Croque monsieur

Croque monsieur

20 min
Croque monsieur is a classic in French cuisine with its flavour combination of Dijon mustard, cheese and ham. This is the perfect sandwich that goes especially well with a fresh salad, but get creative and experiment with other sides of your preference!


Step 1
  • Spread mustard on a slice of bread. Add the cheese, ham, and tomato. Place a second slice of bread on top.
Step 2
  • Whisk together the eggs and milk. Soak the sandwiches in the egg mixture.
Step 3
  • Heat butter in a frying pan and fry the bread until crispy on both sides. Cut in half diagonally and serve with a crisp salad.
Storage tips for croque monsieur

A croque monsieur really is best served fresh and piping hot with the cheese still melty, but once cooled it can also be kept in an airtight container in the refrigerator for at least three days. They can even be frozen if desired. Reheat in the oven to breathe some new life into the filling and cheese.

Reheating your croque monsieur

Set the oven to 175°C and heat for a round 10 minutes to thoroughly warm a refrigerated croque monsieur. If the sandwich was frozen, extend the baking time to 25 minutes.

Questions about croque monsieur

What is the best bread to use for a croque monsieur?
As the contents of the filling and topping release moisture, a sturdy sourdough bread is the best bet to deliver a satisfying, non-soggy croque monsieur. Slice the bread fairly thick too: the sandwich needs to be solid and not floppy in order to be fully enjoyed.
Does croque monsieur mean Mr crunchy?
Some mistranslations of the name state that croque monsieur literally means ‘mr crunch’, but the real story is slightly more complicated. The crispy bread accounts for the second half of the name, derived from the French verb croquer (to bite). As for the first half: when asked by a customer about the meat filling in the sandwich, Michel Lunarca pointed at another patron, believed to be the local butcher, and replied: ‘It’s his meat’. Et voilà.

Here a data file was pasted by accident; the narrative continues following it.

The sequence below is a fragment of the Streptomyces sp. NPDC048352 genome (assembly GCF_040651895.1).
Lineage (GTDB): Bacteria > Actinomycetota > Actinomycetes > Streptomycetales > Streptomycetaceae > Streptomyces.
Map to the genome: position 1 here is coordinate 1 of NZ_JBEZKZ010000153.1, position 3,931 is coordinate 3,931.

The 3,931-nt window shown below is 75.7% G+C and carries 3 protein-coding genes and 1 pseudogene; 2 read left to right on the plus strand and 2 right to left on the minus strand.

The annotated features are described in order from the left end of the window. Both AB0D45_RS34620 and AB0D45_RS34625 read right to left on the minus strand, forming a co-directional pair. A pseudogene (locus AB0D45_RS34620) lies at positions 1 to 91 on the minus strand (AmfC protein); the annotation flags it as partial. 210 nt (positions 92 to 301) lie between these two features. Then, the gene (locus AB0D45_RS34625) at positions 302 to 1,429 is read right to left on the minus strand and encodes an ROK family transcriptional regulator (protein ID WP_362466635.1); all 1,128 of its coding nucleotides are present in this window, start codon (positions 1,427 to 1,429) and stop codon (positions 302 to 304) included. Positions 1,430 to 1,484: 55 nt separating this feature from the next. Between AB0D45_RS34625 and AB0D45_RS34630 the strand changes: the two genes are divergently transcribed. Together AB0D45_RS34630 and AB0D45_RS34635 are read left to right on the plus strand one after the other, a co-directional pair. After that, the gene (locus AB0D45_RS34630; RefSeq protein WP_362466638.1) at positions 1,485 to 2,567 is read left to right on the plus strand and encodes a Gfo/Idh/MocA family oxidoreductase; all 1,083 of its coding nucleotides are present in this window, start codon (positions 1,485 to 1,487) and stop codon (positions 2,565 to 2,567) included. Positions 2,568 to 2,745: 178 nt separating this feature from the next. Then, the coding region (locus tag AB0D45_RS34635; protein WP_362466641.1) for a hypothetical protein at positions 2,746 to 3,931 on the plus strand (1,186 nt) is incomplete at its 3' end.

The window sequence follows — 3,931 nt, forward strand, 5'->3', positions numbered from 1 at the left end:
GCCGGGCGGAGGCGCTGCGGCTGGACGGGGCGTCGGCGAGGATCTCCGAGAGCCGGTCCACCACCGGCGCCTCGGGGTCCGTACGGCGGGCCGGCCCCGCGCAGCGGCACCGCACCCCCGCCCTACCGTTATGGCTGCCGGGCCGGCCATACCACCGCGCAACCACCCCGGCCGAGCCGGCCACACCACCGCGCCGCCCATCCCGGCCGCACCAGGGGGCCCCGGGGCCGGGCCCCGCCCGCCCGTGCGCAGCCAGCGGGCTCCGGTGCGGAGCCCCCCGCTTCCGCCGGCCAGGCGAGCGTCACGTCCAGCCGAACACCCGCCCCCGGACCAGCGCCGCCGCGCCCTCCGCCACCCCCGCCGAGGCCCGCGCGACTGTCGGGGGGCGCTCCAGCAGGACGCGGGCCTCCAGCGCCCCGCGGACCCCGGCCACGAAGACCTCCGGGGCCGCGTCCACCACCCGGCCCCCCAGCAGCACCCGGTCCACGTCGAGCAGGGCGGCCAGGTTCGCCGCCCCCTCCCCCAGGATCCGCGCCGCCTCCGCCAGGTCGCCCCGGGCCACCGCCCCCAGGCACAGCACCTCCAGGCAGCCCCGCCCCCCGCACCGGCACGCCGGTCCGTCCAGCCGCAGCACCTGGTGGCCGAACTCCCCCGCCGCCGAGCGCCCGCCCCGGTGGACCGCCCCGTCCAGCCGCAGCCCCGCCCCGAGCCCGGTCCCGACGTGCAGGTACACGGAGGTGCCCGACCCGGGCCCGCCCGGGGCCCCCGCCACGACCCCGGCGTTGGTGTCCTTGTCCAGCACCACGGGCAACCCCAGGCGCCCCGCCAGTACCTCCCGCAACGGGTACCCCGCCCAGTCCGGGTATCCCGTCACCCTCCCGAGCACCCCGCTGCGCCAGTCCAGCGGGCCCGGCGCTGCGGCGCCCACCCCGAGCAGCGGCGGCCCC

Do you eat a croque monsieur with a fork?
Though it can be tempting to grab with your hands and dive in, it’s common to see Parisians eating a croque monsieur with a fork and knife due to its messy contents. Many shirts and dresses were harmed in the making of this story.
What cheese can I use for a croque monsieur?
Gruyere cheese is the traditional option used in croque monsieur, but anything salty and strong (such as cheddar) will also work well. The goal is to contrast the sharpness of the mustard – but otherwise feel free to experiment!


4 slices
Dijon mustard
2 tsp
Cheddar cheese
2 slices
Smoked ham
2 slices
Sliced tomato
Arla Cravendale Semi-skimmed milk
150 ml
25 g
Serve with
Green salad mix

Not your average cheese sandwich

A common sight (and smell) on the streets of Paris, the name ‘croque monsieur’ has been used for this delicious cheesy treat since 1910, when Parisian restaurant Le Bel Age first started selling it under the now-famous moniker. Restaurant owner Michel Lunarca is said to have created the dish.

Vary your sandwich like this

While the mustard, cheese and ham components of the sandwich are a constant, there are many variations on the recipe to be experimented with. Adding blue cheese makes a croque Auvergnat, while tomatoes and herbs produce a croque provençal. Or why not try a croque monsieur poulet which – yes, you guessed it – is a croque monsieur with the addition of chicken.

Croque monsieur vs croque madame

Almost as famous as its slightly more stripped back counterpart, the croque madame adds an extra layer of luxury by placing a fried egg on top of the cheese. The egg yolk, cheese, ham, and mustard combine into something truly wonderful.